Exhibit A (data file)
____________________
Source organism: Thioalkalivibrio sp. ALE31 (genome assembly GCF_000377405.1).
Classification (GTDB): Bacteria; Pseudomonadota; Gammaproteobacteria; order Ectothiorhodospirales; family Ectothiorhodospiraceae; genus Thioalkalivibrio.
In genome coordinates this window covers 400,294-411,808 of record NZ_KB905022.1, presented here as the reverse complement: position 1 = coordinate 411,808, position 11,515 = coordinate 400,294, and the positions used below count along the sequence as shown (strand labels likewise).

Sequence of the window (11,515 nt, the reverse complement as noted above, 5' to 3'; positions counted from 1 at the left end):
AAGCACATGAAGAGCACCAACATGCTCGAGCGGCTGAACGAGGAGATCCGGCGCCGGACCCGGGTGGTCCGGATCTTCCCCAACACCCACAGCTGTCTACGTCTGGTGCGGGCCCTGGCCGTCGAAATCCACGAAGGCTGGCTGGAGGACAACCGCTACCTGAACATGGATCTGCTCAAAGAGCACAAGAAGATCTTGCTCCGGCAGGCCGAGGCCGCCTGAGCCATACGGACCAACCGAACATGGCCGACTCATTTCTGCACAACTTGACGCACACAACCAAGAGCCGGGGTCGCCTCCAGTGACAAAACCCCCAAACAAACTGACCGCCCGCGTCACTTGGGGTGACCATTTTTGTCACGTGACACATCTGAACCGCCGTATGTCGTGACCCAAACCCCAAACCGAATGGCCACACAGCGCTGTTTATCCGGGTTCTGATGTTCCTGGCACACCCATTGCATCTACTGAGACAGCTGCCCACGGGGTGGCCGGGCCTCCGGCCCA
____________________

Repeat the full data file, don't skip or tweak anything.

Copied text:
Source organism: Thioalkalivibrio sp. ALE31 (genome assembly GCF_000377405.1).
Classification (GTDB): Bacteria; Pseudomonadota; Gammaproteobacteria; order Ectothiorhodospirales; family Ectothiorhodospiraceae; genus Thioalkalivibrio.
In genome coordinates this window covers 400,294-411,808 of record NZ_KB905022.1, presented here as the reverse complement: position 1 = coordinate 411,808, position 11,515 = coordinate 400,294, and the positions used below count along the sequence as shown (strand labels likewise).

Sequence of the window (11,515 nt, the reverse complement as noted above, 5' to 3'; positions counted from 1 at the left end):
AAGCACATGAAGAGCACCAACATGCTCGAGCGGCTGAACGAGGAGATCCGGCGCCGGACCCGGGTGGTCCGGATCTTCCCCAACACCCACAGCTGTCTACGTCTGGTGCGGGCCCTGGCCGTCGAAATCCACGAAGGCTGGCTGGAGGACAACCGCTACCTGAACATGGATCTGCTCAAAGAGCACAAGAAGATCTTGCTCCGGCAGGCCGAGGCCGCCTGAGCCATACGGACCAACCGAACATGGCCGACTCATTTCTGCACAACTTGACGCACACAACCAAGAGCCGGGGTCGCCTCCAGTGACAAAACCCCCAAACAAACTGACCGCCCGCGTCACTTGGGGTGACCATTTTTGTCACGTGACACATCTGAACCGCCGTATGTCGTGACCCAAACCCCAAACCGAATGGCCACACAGCGCTGTTTATCCGGGTTCTGATGTTCCTGGCACACCCATTGCATCTACTGAGACAGCTGCCCACGGGGTGGCCGGGCCTCCGGCCCA